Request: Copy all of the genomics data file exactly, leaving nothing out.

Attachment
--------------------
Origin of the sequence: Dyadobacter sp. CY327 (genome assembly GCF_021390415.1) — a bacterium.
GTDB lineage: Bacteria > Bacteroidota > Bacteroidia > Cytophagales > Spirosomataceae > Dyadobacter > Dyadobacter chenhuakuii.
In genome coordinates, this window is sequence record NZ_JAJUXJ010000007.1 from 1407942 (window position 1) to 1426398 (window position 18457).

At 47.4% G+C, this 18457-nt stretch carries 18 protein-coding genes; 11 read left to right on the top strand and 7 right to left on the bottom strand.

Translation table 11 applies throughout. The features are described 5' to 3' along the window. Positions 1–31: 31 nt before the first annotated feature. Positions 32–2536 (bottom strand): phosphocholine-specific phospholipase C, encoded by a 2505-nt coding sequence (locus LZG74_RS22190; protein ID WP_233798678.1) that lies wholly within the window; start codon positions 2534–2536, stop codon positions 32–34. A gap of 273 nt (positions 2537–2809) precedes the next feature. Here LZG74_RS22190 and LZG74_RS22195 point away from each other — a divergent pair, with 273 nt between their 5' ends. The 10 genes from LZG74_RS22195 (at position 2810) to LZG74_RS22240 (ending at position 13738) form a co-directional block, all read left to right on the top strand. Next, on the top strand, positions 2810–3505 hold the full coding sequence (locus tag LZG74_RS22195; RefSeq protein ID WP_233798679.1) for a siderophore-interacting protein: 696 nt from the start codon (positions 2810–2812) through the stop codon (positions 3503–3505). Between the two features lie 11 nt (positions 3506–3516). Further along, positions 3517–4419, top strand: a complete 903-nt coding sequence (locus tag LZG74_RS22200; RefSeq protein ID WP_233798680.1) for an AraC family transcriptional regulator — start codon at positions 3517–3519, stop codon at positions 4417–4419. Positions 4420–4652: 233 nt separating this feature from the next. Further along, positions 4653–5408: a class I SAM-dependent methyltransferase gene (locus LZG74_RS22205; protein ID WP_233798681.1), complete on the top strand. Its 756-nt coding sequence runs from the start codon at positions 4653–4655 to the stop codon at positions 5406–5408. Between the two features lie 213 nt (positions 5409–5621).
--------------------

Origin of the sequence: Dyadobacter sp. CY327 (genome assembly GCF_021390415.1) — a bacterium.
GTDB lineage: Bacteria > Bacteroidota > Bacteroidia > Cytophagales > Spirosomataceae > Dyadobacter > Dyadobacter chenhuakuii.
In genome coordinates, this window is sequence record NZ_JAJUXJ010000007.1 from 1407942 (window position 1) to 1426398 (window position 18457).

At 47.4% G+C, this 18457-nt stretch carries 18 protein-coding genes; 11 read left to right on the top strand and 7 right to left on the bottom strand.

Translation table 11 applies throughout. The features are described 5' to 3' along the window. Positions 1–31: 31 nt before the first annotated feature. Positions 32–2536 (bottom strand): phosphocholine-specific phospholipase C, encoded by a 2505-nt coding sequence (locus LZG74_RS22190; protein ID WP_233798678.1) that lies wholly within the window; start codon positions 2534–2536, stop codon positions 32–34. A gap of 273 nt (positions 2537–2809) precedes the next feature. Here LZG74_RS22190 and LZG74_RS22195 point away from each other — a divergent pair, with 273 nt between their 5' ends. The 10 genes from LZG74_RS22195 (at position 2810) to LZG74_RS22240 (ending at position 13738) form a co-directional block, all read left to right on the top strand. Next, on the top strand, positions 2810–3505 hold the full coding sequence (locus tag LZG74_RS22195; RefSeq protein ID WP_233798679.1) for a siderophore-interacting protein: 696 nt from the start codon (positions 2810–2812) through the stop codon (positions 3503–3505). Between the two features lie 11 nt (positions 3506–3516). Further along, positions 3517–4419, top strand: a complete 903-nt coding sequence (locus tag LZG74_RS22200; RefSeq protein ID WP_233798680.1) for an AraC family transcriptional regulator — start codon at positions 3517–3519, stop codon at positions 4417–4419. Positions 4420–4652: 233 nt separating this feature from the next. Further along, positions 4653–5408: a class I SAM-dependent methyltransferase gene (locus LZG74_RS22205; protein ID WP_233798681.1), complete on the top strand. Its 756-nt coding sequence runs from the start codon at positions 4653–4655 to the stop codon at positions 5406–5408. Between the two features lie 213 nt (positions 5409–5621).